$500 Build It Challenge
Maximum PC|December 2019
Can we build the best upgradable system for under half a grand?
By Christian Guyton

WE’RE BACK with another featured build, and this time our focus is customizability. We wanted to make a straightforward, versatile system to act as a launchpad for future expansions. As such, we had a budget to work with: $500. And we stuck to it (sort of). We decided early on that integrated graphics would be the way to go; we’ve got the space to add a dedicated GPU (or any other expansion cards that strike our fancy) later, if we want.

Flexibility is king here, but our system needed to be a capable PC in its own right, too. A mix of old and new components proved to be the cocktail we needed to create the perfect system for this task, although we’ll look back at the end and see whether there’s anything we could have done better. We’ll also be taking some time to break down the directions in which this system could be upgraded, whether it’s to become a high-powered gaming rig or a music-editing system.

That placed a few caveats upon us. First off, we needed a motherboard that was ready for upgrading; that meant plenty of DIMMs and PCIe slots, along with M.2 support, and the ability to take new Ryzen CPUs. We’re going with AMD rather than Intel for our processor, due to the availability of newer AMD chips with integrated graphics. We also needed a PSU capable of handling those extras, and a case with room for more drives.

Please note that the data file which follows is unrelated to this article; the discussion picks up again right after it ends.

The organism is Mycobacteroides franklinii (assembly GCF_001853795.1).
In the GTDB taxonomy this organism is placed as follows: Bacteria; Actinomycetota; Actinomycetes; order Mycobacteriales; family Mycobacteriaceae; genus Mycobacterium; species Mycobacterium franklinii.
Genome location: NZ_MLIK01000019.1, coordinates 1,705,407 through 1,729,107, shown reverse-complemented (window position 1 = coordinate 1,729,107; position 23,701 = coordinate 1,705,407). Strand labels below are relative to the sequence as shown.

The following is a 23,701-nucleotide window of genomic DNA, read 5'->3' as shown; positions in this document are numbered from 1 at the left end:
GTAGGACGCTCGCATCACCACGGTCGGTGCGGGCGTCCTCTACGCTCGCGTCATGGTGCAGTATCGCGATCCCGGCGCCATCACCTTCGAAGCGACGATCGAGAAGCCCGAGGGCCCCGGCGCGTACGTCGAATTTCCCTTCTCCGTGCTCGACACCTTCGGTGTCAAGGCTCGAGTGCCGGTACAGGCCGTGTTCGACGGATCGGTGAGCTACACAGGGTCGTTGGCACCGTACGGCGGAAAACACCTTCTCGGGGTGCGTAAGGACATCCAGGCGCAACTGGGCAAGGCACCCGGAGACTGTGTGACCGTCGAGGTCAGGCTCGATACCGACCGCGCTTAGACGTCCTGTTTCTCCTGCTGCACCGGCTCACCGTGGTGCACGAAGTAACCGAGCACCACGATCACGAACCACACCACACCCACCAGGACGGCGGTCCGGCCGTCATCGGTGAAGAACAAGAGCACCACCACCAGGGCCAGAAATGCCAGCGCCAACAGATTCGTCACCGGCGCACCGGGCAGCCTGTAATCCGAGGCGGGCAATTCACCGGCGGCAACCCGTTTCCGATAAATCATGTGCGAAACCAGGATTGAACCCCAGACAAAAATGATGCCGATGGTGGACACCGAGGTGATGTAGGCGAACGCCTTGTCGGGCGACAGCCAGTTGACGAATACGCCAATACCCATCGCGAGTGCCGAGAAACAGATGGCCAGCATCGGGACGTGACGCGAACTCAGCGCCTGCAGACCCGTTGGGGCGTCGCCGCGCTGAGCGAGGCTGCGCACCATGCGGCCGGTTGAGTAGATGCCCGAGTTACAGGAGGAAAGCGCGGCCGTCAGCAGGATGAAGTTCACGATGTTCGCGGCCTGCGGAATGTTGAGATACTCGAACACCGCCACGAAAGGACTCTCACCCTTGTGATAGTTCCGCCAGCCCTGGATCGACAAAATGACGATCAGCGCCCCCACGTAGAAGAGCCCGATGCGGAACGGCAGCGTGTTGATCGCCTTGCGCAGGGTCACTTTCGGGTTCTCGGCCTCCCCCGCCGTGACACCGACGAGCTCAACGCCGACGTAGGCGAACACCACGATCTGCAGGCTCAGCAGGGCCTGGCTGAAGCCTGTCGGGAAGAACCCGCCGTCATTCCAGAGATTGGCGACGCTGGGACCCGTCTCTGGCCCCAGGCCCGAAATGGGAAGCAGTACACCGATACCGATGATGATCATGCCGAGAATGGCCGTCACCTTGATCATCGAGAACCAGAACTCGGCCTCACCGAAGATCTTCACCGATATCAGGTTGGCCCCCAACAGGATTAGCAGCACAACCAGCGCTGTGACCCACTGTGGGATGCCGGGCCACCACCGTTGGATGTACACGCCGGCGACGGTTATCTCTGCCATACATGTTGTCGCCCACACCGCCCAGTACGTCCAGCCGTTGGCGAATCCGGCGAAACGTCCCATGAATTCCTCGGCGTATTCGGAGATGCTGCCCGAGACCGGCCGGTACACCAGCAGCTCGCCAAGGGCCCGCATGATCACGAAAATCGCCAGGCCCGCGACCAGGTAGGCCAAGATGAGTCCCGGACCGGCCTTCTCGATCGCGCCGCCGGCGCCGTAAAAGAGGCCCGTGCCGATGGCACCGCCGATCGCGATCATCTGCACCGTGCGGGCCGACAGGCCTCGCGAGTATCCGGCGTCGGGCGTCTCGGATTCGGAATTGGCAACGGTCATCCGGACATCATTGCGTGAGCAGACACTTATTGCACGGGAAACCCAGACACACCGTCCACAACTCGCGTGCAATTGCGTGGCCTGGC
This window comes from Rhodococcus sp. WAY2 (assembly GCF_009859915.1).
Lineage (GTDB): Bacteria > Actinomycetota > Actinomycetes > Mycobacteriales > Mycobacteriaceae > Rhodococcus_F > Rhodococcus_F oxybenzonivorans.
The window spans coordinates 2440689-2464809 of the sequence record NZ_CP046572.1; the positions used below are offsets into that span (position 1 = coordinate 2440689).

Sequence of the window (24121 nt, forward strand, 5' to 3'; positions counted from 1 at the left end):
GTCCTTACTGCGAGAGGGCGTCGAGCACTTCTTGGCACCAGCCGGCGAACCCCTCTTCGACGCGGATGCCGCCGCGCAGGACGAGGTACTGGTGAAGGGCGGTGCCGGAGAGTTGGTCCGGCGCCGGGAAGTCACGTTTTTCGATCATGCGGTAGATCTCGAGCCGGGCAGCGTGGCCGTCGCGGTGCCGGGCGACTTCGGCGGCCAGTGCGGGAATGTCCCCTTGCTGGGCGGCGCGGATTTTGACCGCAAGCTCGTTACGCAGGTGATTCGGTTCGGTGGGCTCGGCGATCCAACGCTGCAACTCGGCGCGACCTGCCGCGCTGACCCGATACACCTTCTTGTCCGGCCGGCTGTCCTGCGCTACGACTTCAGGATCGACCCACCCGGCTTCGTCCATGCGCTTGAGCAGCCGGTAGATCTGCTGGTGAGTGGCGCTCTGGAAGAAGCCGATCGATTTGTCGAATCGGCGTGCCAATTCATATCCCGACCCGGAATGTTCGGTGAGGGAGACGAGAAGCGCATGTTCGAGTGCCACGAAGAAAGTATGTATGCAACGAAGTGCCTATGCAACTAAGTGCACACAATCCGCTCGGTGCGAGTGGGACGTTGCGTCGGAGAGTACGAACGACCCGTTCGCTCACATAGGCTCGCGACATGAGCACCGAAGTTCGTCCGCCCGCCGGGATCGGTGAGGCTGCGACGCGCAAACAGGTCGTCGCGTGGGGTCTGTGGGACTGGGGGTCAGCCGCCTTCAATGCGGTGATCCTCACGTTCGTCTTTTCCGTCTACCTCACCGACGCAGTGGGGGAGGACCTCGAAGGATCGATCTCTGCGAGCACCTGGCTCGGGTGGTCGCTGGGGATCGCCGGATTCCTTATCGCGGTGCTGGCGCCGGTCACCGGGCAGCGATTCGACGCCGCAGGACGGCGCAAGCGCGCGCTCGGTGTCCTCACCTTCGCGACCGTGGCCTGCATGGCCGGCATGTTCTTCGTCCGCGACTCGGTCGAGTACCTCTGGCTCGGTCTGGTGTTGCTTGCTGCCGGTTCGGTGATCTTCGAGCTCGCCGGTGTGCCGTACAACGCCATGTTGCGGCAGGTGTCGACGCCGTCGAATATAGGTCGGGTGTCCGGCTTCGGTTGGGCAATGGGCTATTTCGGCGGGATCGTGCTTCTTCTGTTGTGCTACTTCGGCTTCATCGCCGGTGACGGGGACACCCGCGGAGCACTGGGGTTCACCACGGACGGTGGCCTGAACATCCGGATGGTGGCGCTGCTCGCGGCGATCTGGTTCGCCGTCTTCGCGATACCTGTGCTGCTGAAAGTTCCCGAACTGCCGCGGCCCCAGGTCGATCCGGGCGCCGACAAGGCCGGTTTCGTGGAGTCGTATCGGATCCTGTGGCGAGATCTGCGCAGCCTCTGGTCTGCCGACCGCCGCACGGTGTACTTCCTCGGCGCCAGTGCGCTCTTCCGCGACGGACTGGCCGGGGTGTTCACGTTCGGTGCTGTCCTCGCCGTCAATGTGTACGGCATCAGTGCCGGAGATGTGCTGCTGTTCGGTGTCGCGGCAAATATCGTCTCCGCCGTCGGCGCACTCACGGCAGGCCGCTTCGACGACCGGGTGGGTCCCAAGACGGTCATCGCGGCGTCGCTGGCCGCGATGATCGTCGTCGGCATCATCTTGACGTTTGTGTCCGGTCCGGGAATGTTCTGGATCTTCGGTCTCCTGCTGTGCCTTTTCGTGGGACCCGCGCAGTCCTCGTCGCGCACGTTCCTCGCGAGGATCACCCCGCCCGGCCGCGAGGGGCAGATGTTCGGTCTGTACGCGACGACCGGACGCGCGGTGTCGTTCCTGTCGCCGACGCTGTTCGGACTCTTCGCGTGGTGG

We’re using a current-gen Ryzen processor with a last-gen motherboard, which might have you worrying about compatibility issues. Have no fear—we can rectify this with a few simple BIOS updates. This is where it gets complicated, though. X470-series motherboards can support either first-gen and second-gen Ryzen chips, or second-gen and third-gen, but never all three at once. Assuming your X470 board didn’t come with the latest BIOS updates installed, you need a 2000-series Ryzen CPU and a USB flash drive. Consider these add-ons to the build that we won’t be mentioning in the ingredients list—they won’t be used in the finished build, but you need them to get the system up and running.


AMD RYZEN 3 3200G $95

THE CHEAPEST CHIP in the Ryzen 3000 range, this comes with four cores, a base clock of 3.6GHz, and its own cooler (see above). Most importantly, it’s got the integrated graphics—Radeon Vega 8—that will power this rig. AMD claims this CPU can hit 4.0GHz in overclocking, but we’ve got reservations, especially as we’re only using the stock cooler. That’s OK—we’ve got no plans to overclock this build, and at less than $100, this is exactly what we need.



IT’S FREE! That’s all we have to say about this. Just kidding—the Wraith Stealth cooler that comes packaged with the Ryzen 3 3200G at no extra cost is actually a really good little cooling solution. It’s simple to install, has a low profile that will fit in just about any case, and easily provides the cooling necessary for low-pressure computing with integrated graphics. It’s still just air cooling, making it weaker for overclocking purposes, but we’re not going to be overclocking this build anyway. The Q500L case has room for a small AIO cooler if we decide to upgrade, too.